11.
Public Garden (Boston)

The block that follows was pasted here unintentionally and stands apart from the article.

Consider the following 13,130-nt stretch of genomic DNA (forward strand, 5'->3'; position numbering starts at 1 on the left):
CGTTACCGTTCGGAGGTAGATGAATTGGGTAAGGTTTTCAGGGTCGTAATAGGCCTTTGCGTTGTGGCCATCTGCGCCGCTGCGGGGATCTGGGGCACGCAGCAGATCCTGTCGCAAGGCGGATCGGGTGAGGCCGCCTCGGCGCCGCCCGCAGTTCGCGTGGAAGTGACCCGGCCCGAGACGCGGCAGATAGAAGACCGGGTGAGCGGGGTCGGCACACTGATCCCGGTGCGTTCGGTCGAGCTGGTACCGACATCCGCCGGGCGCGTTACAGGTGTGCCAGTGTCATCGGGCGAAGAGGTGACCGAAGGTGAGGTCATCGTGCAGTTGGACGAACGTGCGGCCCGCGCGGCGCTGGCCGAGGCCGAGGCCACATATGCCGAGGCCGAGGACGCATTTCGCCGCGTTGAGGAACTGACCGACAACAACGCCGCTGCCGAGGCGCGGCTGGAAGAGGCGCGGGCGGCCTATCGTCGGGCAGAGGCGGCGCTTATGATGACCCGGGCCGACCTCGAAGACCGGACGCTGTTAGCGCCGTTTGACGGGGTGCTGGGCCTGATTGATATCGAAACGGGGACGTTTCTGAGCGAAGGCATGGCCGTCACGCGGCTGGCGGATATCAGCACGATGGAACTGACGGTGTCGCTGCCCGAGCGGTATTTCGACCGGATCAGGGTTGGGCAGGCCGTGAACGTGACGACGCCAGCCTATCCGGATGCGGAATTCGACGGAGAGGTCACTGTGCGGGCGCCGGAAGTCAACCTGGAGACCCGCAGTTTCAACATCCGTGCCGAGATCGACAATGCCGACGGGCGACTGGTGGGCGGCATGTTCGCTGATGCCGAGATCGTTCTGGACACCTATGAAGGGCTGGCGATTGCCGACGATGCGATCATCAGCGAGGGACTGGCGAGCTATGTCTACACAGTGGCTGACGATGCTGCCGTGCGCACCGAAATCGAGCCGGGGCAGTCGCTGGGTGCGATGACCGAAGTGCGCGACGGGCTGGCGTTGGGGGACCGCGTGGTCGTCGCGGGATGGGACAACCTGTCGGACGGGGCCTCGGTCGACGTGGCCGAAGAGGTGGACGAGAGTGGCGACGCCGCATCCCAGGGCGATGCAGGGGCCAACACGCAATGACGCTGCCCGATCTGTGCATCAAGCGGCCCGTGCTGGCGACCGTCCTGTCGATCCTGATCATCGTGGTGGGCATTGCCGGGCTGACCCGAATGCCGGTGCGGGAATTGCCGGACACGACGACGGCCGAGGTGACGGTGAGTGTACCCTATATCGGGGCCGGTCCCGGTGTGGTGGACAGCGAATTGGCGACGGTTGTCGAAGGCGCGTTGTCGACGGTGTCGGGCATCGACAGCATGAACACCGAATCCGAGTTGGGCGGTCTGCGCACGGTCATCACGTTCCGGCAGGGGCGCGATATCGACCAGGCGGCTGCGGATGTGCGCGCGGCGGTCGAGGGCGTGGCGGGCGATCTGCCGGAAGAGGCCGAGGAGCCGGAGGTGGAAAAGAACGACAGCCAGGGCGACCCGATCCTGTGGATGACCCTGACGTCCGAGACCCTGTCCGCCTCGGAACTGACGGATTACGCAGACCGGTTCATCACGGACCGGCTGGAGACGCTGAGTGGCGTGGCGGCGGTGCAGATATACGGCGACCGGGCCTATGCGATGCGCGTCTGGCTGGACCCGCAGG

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The Public Garden, also known as Boston Public Garden, is a large park in the heart of Boston, Massachusetts, adjacent to Boston Common. Bostons Back Bay, including the land the garden sits on, was mudflats until filling began in the early 1800s, the land of the Public Garden was the earliest filled, as the area that is now Charles Street had been used as a ropewalk since 1796. The town of Boston granted ropemakers use of the land on July 30,1794, as a condition of its use, the ropewalks proprietors were required to build a seawall and fill in the land which is now Charles Street and the land immediately bordering it. Much of the material came from Mount Vernon, formerly a hill in the Beacon Hill area of Boston. Initially, gravel and dirt were brought from the hill to the area by handcart. In February 1824, the city of Boston purchased back the granted to the ropemakers. The next year, a proposal to turn the land into a graveyard was defeated by a vote of 1632 to 176, the Public Garden was established in 1837, when philanthropist Horace Gray petitioned for the use of land as the first public botanical garden in the United States. By 1839, a corporation was formed, called Horace Gray and Associates, the corporation was chartered with creating what is now the Boston Public Garden. Nonetheless, there was constant pressure for the land to be sold to private interests for the construction of new housing, while most of the land of the present-day garden had been filled in by the mid-1800s, the area of the Back Bay remained an undeveloped tidal basin. The City of Boston petitioned the state to grant control over the basin, in hopes of generating significant revenue from any developments that would be built after filling it in. In the agreement, Boston gave up its rights to build upon the Public Garden, in return, it received a strip of land which is now a part of the garden, abutting Arlington Street. In October 1859, Alderman Crane submitted the plan for the Garden to the Committee on the Common and Public Squares. Construction began quickly on the property, with the pond being finished that year, today the north side of the pond has a small island, but it originally was a peninsula, connected to the land. The site became so popular with lovers that John Galvin, the city forester, the 24 acres landscape was designed by George F. Meacham. The paths and flower beds were laid out by the city engineer, James Slade, the plan for the garden included a number of fountains and statues, many of which were erected in the late 1860s. The most notable statue is perhaps that of George Washington, done in 1869 by Thomas Ball, the signature suspension bridge over the middle of the pond was erected in 1869. Gas lamps were used to light the garden at night. A flagpole stands today on the side of the garden, close to Charles Street